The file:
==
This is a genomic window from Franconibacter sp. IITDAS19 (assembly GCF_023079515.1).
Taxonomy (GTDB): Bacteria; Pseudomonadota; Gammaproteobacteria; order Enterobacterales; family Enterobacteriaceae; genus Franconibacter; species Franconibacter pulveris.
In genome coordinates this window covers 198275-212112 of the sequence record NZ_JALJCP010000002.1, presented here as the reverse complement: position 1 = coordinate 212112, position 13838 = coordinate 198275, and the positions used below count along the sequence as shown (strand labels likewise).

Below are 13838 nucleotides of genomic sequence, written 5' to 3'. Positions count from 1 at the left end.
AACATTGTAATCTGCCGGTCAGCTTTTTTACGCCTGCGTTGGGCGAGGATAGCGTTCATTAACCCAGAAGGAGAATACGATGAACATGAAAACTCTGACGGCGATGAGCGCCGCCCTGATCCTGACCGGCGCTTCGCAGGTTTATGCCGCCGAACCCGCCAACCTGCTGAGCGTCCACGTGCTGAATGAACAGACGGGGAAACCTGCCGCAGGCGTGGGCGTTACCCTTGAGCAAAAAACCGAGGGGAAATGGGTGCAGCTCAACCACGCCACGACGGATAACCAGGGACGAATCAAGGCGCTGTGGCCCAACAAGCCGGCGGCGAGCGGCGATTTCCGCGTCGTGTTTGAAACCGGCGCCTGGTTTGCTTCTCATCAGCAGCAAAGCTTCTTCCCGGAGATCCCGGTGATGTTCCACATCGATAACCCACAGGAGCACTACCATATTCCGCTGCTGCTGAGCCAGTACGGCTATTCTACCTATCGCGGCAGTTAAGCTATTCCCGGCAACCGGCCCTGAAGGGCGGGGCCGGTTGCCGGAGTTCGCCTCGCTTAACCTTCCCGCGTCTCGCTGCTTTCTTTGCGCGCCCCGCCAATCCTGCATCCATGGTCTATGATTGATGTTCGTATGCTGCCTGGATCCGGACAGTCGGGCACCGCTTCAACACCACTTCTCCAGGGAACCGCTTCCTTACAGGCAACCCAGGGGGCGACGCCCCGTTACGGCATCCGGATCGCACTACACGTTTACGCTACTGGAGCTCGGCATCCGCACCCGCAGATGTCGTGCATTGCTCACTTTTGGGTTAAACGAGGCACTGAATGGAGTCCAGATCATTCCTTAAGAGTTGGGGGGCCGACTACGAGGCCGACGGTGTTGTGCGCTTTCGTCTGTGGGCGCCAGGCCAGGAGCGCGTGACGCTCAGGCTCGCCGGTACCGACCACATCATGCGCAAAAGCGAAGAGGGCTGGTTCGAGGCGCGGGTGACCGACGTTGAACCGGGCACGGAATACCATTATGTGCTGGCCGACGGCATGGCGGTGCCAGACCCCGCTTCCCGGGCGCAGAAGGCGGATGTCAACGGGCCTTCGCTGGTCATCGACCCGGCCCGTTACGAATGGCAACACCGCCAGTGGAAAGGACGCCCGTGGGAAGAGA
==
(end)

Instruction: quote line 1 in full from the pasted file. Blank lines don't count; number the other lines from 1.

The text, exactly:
This is a genomic window from Franconibacter sp. IITDAS19 (assembly GCF_023079515.1).